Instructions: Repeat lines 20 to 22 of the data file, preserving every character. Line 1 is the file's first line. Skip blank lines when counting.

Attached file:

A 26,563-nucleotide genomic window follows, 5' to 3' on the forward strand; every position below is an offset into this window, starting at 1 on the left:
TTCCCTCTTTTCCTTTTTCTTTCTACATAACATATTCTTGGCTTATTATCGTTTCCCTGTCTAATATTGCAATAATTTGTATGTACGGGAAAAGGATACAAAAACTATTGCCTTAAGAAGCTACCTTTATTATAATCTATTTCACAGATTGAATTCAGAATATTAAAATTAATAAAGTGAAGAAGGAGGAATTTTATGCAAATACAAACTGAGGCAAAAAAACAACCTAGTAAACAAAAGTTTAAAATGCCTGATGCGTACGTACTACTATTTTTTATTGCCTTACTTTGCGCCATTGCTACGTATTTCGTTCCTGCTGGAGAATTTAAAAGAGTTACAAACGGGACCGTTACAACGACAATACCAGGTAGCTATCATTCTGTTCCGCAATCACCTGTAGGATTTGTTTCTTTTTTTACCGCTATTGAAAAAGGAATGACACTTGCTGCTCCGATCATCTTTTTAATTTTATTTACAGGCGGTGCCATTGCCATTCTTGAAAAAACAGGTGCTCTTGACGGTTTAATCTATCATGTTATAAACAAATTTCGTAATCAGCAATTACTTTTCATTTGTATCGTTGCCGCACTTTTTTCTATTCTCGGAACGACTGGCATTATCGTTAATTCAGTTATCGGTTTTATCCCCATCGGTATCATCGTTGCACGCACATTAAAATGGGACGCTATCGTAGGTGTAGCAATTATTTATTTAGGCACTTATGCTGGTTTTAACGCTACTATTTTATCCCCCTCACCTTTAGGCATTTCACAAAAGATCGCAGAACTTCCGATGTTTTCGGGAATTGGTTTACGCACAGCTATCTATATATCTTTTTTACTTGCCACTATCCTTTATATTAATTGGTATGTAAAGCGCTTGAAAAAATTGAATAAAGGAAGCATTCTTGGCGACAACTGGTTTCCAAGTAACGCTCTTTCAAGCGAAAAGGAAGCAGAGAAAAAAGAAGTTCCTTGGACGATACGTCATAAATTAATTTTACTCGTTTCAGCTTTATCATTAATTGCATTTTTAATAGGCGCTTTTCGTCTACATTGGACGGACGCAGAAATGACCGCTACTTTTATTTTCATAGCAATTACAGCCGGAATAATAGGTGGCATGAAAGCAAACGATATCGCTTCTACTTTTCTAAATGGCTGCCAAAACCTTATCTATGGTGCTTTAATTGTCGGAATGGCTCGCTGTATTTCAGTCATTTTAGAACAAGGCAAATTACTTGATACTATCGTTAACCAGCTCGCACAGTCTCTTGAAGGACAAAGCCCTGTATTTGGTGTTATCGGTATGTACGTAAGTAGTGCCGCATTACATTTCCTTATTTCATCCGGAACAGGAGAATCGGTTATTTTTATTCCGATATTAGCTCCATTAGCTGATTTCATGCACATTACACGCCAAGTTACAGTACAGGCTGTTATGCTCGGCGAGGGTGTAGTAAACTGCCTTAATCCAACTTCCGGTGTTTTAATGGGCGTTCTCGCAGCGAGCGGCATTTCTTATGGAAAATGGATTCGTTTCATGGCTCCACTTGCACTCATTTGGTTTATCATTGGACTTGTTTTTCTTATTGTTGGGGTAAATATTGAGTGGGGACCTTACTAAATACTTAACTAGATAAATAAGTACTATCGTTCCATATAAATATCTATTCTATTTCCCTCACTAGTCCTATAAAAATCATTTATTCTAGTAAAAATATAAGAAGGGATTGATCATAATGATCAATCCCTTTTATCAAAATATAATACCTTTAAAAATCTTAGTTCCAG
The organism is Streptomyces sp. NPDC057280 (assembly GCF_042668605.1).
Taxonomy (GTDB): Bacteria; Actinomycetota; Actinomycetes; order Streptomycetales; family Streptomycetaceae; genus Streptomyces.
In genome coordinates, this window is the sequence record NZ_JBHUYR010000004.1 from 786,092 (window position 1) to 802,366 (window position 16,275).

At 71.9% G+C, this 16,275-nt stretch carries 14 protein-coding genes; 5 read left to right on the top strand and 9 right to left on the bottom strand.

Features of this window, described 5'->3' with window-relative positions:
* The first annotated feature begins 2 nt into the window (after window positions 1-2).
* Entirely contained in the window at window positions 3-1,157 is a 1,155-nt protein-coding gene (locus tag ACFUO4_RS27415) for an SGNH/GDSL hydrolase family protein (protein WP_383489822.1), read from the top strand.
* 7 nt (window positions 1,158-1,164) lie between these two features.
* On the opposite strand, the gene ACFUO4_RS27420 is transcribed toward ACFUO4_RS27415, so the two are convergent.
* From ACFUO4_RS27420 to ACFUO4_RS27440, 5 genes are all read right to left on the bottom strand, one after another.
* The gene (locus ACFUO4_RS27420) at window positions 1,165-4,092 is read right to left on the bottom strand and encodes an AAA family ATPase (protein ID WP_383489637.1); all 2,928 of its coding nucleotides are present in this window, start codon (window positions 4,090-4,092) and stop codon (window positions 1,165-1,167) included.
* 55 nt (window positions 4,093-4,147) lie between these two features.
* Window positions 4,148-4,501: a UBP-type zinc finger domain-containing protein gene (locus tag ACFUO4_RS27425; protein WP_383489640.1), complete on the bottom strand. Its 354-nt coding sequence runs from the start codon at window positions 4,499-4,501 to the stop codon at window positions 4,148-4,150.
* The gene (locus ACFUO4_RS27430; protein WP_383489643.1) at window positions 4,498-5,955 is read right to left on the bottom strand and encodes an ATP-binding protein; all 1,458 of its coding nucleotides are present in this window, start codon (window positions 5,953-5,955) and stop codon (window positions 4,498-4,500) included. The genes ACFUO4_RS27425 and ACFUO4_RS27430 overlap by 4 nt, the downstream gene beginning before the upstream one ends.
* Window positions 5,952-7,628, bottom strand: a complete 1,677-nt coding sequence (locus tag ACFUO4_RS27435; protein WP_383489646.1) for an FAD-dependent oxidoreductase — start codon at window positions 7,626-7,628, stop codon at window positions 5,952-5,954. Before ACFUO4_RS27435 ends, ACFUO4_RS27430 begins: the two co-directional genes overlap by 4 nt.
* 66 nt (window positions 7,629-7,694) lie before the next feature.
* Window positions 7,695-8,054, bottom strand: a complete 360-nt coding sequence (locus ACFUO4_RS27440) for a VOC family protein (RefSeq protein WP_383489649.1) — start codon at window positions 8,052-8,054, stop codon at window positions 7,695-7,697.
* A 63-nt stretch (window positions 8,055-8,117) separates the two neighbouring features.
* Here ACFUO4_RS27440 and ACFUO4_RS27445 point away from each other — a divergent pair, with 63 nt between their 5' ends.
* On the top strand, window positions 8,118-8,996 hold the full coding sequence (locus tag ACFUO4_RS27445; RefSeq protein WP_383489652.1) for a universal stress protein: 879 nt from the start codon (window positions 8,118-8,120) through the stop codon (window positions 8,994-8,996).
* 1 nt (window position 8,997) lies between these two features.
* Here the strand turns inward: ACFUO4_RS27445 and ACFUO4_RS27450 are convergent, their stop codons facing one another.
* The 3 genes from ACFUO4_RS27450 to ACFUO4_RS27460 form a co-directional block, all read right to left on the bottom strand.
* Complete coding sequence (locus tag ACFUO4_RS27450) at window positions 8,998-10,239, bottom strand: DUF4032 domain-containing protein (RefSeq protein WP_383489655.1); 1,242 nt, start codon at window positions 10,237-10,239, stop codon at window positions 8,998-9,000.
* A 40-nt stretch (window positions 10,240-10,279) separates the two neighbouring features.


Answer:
* A 63-nt stretch (window positions 8,055-8,117) separates the two neighbouring features.
* Here ACFUO4_RS27440 and ACFUO4_RS27445 point away from each other — a divergent pair, with 63 nt between their 5' ends.
* On the top strand, window positions 8,118-8,996 hold the full coding sequence (locus tag ACFUO4_RS27445; RefSeq protein WP_383489652.1) for a universal stress protein: 879 nt from the start codon (window positions 8,118-8,120) through the stop codon (window positions 8,994-8,996).